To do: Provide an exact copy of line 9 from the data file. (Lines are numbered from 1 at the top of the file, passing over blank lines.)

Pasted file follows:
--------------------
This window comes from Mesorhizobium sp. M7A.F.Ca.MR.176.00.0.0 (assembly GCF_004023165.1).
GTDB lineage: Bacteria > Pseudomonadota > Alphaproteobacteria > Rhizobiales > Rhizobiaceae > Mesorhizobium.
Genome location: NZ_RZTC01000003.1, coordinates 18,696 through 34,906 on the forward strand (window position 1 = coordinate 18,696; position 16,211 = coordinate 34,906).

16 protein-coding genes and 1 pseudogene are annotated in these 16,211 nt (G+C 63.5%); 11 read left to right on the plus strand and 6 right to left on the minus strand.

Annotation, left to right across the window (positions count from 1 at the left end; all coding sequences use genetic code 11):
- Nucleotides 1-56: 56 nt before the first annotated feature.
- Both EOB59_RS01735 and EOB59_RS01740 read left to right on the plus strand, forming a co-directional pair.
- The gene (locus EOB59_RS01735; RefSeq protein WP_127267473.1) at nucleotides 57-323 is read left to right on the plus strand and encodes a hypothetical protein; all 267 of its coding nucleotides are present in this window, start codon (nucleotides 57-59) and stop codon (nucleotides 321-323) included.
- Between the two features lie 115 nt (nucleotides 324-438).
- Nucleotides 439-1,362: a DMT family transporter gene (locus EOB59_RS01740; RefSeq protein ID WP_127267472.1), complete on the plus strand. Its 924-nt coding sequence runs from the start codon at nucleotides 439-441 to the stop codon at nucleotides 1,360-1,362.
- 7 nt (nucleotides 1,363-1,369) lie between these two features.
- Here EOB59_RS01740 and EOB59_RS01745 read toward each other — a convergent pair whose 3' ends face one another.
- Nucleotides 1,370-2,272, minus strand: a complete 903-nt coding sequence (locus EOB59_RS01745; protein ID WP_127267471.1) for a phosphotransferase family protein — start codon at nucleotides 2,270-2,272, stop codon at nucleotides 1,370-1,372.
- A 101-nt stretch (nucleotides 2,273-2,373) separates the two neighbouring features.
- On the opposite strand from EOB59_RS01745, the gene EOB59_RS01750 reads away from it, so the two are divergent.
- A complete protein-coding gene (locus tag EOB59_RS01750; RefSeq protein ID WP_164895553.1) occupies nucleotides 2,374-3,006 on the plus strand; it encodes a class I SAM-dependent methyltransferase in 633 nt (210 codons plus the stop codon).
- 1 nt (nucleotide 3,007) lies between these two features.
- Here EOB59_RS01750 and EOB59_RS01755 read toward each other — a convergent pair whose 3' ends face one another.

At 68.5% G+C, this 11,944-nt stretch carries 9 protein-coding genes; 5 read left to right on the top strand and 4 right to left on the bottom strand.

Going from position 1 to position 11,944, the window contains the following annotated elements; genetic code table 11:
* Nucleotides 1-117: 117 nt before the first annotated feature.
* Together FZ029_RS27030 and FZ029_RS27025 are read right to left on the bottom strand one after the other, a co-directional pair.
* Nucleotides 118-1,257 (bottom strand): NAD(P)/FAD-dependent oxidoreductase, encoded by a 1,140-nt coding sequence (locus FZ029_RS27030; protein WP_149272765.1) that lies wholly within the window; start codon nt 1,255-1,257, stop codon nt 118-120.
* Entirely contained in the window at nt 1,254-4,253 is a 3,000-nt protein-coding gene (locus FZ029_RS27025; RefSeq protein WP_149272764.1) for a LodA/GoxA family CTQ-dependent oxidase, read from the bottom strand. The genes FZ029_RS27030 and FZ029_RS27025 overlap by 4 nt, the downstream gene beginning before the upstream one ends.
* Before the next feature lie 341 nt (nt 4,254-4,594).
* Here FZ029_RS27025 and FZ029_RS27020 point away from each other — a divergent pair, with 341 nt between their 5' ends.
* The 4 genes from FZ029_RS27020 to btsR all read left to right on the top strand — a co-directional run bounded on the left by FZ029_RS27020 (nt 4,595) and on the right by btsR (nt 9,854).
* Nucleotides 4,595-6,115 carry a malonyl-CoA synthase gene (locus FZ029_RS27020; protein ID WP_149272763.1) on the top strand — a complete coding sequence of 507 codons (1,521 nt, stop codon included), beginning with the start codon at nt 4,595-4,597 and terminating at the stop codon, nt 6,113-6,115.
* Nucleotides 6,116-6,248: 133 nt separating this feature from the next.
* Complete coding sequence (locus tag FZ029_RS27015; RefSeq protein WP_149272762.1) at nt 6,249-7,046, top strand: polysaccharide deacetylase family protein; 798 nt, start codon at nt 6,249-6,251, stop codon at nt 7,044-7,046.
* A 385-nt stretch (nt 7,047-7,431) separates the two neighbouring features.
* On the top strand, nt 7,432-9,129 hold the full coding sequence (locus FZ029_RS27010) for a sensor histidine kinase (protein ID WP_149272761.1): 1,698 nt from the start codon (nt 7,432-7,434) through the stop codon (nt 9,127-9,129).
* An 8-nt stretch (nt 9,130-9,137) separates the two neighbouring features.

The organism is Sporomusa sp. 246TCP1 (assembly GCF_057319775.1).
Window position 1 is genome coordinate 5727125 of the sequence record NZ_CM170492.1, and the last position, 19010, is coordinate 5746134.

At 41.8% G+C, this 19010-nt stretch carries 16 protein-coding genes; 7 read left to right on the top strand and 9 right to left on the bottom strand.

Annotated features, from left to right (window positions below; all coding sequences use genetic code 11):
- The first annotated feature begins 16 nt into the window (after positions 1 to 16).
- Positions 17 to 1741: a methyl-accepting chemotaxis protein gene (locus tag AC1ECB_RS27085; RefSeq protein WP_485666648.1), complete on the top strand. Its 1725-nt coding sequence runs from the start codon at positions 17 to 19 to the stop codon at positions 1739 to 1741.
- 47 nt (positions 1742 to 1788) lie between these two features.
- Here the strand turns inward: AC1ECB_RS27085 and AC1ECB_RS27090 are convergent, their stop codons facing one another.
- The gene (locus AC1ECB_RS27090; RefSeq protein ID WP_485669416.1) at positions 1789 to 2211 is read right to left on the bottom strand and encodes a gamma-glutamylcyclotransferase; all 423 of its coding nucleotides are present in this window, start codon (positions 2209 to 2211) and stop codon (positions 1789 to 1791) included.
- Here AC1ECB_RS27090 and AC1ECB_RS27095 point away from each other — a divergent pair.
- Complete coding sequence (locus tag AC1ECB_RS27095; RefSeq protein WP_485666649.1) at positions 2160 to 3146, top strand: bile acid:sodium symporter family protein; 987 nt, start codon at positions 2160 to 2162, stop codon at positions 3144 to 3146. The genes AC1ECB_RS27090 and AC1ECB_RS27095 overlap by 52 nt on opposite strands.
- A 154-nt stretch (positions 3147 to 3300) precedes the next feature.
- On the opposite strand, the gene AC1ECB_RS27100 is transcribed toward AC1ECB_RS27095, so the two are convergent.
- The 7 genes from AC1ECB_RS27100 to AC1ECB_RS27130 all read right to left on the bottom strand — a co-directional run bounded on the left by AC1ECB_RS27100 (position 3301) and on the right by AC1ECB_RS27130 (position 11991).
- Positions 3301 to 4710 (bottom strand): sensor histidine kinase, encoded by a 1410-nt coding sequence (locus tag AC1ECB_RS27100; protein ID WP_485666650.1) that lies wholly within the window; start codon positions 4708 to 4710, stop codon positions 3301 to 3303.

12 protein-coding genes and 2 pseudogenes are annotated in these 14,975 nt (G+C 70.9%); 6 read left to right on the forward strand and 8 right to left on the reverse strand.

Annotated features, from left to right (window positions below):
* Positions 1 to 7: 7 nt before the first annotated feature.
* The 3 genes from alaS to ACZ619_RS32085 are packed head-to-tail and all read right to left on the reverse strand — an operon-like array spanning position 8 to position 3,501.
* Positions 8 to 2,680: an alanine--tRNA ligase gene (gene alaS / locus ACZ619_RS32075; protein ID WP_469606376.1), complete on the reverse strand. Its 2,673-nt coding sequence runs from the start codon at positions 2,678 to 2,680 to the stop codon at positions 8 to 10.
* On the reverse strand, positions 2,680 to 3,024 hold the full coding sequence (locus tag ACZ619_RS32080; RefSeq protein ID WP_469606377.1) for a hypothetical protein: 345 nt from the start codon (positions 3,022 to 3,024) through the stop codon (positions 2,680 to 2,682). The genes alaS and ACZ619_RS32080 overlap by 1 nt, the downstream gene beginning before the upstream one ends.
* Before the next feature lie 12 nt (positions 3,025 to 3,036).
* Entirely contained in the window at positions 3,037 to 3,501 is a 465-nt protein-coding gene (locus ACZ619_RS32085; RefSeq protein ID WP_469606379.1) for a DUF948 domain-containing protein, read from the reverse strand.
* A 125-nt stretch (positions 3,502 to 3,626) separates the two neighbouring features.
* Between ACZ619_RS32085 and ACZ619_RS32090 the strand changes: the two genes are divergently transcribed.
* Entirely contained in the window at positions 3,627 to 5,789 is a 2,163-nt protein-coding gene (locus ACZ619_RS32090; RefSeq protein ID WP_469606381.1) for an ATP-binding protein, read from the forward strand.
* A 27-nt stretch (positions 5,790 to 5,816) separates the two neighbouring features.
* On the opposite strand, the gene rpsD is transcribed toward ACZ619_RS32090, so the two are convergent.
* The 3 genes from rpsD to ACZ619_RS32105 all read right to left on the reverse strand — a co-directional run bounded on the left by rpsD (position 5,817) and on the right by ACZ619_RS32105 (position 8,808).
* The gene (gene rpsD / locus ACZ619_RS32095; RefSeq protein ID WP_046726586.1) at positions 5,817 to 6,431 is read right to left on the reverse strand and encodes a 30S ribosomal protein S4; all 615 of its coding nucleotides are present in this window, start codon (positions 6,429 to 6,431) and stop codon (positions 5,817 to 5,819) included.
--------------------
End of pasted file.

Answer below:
- Between the two features lie 115 nt (nucleotides 324-438).